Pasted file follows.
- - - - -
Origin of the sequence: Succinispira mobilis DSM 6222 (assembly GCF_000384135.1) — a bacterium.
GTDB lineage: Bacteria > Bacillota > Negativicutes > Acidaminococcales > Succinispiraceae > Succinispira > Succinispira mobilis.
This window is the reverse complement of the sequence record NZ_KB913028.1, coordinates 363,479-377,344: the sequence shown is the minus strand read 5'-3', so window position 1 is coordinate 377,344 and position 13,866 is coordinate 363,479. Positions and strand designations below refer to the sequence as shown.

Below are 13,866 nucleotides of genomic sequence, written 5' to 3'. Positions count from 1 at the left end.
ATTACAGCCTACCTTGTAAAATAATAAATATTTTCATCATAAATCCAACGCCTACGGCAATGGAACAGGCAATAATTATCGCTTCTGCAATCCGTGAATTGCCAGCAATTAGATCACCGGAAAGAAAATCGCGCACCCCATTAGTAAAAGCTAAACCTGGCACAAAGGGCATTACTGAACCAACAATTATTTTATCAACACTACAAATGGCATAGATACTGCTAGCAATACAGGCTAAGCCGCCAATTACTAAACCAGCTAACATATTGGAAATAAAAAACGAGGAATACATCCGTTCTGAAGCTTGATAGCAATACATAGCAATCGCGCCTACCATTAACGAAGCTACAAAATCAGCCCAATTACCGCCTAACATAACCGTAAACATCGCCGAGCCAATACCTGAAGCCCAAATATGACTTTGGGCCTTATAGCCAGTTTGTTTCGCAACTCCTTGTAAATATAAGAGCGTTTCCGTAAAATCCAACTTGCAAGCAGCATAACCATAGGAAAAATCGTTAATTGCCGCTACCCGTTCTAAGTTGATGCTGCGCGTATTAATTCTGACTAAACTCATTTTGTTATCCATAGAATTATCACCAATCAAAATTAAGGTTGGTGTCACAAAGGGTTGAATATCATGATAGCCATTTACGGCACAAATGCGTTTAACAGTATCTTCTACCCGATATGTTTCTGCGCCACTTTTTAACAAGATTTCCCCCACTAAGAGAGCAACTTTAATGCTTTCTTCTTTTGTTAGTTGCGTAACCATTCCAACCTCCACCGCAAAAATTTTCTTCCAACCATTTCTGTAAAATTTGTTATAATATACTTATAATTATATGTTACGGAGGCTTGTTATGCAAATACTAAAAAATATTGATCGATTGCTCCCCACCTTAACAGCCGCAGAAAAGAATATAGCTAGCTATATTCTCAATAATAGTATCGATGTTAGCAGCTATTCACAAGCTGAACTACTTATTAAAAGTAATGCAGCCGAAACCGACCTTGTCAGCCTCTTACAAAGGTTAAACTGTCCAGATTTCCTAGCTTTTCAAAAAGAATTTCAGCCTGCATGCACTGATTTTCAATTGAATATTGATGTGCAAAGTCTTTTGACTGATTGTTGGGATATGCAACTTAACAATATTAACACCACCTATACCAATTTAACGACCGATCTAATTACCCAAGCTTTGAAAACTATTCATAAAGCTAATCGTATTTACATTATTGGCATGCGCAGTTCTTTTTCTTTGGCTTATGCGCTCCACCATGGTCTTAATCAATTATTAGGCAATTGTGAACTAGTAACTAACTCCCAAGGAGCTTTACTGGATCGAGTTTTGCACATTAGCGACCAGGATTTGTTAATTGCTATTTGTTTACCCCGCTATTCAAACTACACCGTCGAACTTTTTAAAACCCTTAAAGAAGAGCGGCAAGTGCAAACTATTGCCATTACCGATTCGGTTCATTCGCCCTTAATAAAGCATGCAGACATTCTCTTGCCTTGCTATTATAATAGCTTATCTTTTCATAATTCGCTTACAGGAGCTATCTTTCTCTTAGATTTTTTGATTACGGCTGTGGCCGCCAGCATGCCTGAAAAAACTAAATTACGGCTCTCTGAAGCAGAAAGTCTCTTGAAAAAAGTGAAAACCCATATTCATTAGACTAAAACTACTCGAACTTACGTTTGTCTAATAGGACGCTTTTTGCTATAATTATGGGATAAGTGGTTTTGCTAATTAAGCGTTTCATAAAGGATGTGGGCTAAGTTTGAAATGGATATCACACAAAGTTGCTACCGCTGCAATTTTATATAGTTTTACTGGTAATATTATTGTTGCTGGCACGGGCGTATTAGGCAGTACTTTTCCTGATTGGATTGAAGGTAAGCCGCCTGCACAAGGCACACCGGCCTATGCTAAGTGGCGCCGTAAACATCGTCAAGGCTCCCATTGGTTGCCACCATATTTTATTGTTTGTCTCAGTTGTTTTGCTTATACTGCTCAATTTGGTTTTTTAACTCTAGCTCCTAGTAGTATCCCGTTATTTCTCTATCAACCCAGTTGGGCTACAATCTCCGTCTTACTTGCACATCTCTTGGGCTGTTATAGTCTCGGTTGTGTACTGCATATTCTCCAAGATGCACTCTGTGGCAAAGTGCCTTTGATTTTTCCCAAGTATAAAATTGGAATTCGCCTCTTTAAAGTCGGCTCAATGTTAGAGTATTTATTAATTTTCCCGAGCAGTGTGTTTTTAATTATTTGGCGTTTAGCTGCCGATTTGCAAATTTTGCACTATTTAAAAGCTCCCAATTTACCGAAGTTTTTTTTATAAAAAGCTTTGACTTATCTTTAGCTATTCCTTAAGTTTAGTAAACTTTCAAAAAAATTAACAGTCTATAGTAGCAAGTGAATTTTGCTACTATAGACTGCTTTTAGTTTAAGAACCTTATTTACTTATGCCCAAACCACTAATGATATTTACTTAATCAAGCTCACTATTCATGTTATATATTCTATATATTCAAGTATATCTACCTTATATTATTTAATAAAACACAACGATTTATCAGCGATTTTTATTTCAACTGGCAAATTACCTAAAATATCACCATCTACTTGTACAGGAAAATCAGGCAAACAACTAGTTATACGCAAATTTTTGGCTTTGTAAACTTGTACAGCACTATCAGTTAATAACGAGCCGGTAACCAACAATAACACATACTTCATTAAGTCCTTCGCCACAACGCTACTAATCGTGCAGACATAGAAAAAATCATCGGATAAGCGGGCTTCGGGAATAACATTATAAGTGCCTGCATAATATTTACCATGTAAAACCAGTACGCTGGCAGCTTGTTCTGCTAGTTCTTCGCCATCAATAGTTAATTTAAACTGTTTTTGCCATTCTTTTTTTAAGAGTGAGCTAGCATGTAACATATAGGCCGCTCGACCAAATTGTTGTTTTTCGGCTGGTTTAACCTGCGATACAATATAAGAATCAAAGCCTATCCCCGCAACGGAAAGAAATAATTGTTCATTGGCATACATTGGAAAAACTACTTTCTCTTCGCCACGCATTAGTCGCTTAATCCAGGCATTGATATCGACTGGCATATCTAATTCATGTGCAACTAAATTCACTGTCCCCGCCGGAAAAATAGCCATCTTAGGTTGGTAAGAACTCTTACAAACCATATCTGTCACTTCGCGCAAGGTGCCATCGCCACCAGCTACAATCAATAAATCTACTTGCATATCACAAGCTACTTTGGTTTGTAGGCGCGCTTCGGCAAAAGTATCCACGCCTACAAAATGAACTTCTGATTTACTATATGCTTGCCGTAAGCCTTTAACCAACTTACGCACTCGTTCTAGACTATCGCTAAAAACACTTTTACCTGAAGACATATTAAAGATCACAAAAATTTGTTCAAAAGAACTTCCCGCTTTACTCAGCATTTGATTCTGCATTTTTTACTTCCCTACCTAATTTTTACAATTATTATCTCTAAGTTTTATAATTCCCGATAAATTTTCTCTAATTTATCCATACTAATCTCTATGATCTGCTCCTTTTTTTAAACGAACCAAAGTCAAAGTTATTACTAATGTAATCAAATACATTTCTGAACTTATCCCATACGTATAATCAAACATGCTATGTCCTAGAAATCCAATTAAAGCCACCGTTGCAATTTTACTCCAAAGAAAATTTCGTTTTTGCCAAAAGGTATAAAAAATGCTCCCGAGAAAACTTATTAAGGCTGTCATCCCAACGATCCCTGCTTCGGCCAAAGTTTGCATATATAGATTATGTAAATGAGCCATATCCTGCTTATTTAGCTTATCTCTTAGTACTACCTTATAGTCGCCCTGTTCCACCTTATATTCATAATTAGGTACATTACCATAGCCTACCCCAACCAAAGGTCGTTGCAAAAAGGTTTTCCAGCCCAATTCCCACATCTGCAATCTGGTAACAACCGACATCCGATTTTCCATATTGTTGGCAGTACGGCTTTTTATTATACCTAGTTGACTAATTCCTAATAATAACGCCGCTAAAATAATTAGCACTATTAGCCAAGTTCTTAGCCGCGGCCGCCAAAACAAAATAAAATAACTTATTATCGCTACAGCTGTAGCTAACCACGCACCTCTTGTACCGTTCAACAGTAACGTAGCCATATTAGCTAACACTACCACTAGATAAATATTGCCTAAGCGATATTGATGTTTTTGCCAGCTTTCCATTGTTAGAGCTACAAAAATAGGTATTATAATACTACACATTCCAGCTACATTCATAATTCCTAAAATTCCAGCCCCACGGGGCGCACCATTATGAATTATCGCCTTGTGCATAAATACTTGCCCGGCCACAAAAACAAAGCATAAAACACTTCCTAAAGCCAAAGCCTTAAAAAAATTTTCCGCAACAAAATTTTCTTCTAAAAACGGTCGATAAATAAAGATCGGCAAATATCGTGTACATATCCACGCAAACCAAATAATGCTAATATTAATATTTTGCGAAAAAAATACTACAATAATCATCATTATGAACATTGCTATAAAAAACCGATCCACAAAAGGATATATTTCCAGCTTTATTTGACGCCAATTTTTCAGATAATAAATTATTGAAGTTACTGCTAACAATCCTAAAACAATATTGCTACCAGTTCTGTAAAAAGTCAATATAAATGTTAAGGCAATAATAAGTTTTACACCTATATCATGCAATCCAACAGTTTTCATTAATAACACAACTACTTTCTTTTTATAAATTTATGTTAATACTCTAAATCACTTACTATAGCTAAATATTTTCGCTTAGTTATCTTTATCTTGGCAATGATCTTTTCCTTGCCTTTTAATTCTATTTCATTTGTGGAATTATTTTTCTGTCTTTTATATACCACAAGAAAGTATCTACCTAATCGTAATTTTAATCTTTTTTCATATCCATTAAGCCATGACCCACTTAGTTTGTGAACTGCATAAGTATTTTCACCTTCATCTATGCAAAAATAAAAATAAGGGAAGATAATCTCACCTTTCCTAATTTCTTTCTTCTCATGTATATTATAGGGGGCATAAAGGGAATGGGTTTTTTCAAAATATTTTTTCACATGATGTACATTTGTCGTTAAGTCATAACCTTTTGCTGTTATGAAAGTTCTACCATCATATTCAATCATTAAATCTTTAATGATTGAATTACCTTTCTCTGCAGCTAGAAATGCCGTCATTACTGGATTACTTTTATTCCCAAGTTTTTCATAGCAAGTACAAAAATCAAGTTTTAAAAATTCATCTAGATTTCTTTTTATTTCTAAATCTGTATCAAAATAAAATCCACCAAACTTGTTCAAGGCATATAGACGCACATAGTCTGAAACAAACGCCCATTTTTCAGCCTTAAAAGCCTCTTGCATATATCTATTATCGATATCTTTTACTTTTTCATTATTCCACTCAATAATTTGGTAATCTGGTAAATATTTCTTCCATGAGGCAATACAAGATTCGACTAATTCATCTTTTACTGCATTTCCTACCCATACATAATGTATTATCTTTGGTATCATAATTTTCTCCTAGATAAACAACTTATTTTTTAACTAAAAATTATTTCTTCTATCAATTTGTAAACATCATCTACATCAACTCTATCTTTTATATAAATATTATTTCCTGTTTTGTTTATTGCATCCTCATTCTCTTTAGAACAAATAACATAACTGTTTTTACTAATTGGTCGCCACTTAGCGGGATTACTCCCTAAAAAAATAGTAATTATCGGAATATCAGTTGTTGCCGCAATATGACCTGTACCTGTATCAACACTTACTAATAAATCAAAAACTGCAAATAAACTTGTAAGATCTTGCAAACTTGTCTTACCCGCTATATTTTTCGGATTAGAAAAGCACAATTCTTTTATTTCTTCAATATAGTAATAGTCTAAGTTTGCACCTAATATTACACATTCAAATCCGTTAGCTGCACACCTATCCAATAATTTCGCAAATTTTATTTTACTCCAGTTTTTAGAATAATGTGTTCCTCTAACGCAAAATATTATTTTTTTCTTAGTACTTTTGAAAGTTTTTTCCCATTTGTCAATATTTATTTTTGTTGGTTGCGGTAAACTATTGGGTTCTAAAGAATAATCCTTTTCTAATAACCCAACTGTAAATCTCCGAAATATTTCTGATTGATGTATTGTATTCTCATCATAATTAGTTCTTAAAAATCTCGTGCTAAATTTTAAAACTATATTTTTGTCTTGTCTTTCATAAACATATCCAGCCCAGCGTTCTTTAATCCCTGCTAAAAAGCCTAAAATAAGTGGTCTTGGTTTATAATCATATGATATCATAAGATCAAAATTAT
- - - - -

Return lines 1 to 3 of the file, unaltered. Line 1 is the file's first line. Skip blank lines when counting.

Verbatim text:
Origin of the sequence: Succinispira mobilis DSM 6222 (assembly GCF_000384135.1) — a bacterium.
GTDB lineage: Bacteria > Bacillota > Negativicutes > Acidaminococcales > Succinispiraceae > Succinispira > Succinispira mobilis.
This window is the reverse complement of the sequence record NZ_KB913028.1, coordinates 363,479-377,344: the sequence shown is the minus strand read 5'-3', so window position 1 is coordinate 377,344 and position 13,866 is coordinate 363,479. Positions and strand designations below refer to the sequence as shown.